Sunday, February 29, 2004

The Duccio Exhibit (by Sarah)

SIENA (#38)

Today, we went to the current big show in Siena – Duccio’s works. We met my dad’s past professor, Professor Cornice, at the exhibit. He offered to take us along with a specific group of his friends. We stood in line for a while and went through security and we were finally ready to start learning.

Of course, as we followed Professor Cornice through the exhibit, he explained everything in Italian. Alex and I followed along for a bit and then we had no idea what was going on. We were left to read the text on the walls (that was in both English and Italian) while the group was lead by Cornice. It really was not that bad reading the English, Alex and I talked about everything we saw and discussed a little about the paintings and put together what we both knew. I’m sure it wasn’t nearly as intellectual as Cornice’s explanation, but it was a start.

Crucifixion from the Maesta' di Duccio
My dad was listening very closely and picked up most of the main points. We were able to go home, eat lunch, and then come back to the exhibit, and use our same tickets to get in. This time, we had my dad explain everything to us, and got a lot out of it.

During this time period, artists were mostly painting religious scenes. We saw how the crucifixion scene really developed over time. (See story on the Crucifix museum in Pisa).  Duccio was one of the many artists who painted the feelings, for example the hopelessness and sadness of the people watching him be crucified. We also saw many paintings of the saints.

San Francesco was one of the popular figures. The story behind him was that he was very rich, and decided to give away all of his belongings to the less fortunate. He wanted to have his own religious group separate from the church. He went to the pope and asked if he could have his own group, but each time, the pope turned him down. Then, one night, the pope had a dream about San Francesco. The church was crumbling, and San Francesco was beneath it, holding it up.  The next day, when San Francesco came to ask if he could have his own followers, the pope said yes. Now, for an explanation of the actual painting. The way that San Francesco was painted was of him in sort of rags, symbolizing him having nothing. It was actually painted very elegantly, which is ironic because elegance and wealth was everything that San Francesco was against. So, the catch was that through time, San Francesco became part of the church. He was incorporated by artists as “just another saint”.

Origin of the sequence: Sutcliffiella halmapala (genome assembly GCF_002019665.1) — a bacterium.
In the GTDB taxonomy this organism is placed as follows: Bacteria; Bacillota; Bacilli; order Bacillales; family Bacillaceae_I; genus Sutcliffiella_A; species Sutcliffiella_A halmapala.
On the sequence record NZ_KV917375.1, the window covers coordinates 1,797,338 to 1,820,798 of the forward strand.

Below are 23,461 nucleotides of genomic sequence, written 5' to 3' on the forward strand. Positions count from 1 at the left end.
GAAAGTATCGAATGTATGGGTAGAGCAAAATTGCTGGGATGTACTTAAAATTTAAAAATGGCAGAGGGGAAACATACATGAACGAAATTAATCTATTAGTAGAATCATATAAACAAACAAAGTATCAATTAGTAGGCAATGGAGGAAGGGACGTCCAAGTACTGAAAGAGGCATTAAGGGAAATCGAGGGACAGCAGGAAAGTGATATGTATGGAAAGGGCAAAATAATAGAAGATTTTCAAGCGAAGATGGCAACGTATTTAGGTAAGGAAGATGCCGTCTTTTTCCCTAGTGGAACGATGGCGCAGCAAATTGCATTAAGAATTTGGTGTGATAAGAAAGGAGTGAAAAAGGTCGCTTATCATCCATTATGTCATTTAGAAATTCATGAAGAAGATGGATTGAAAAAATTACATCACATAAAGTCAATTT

Saint Peter was another popular character. His story was that he was fishing when Jesus came up to him. Peter got out of the boat, and walked on the water to Jesus. Saint Peter was the oldest apostle. He was given two keys, one silver and one gold, which were to enter and leave heaven.

Byzantine Maesta' from 13th C
Maesta' di Duccio

Madonna of Bern by Duccio
Of course, the Madonna and Jesus was the scene that was painted the most. For most of the Middle Ages, they were painted together in thrones as rules. Around 1200 in Italy, they started to paint Mary in a throne with Jesus as a child. This scene is called the Maesta' or Magesty.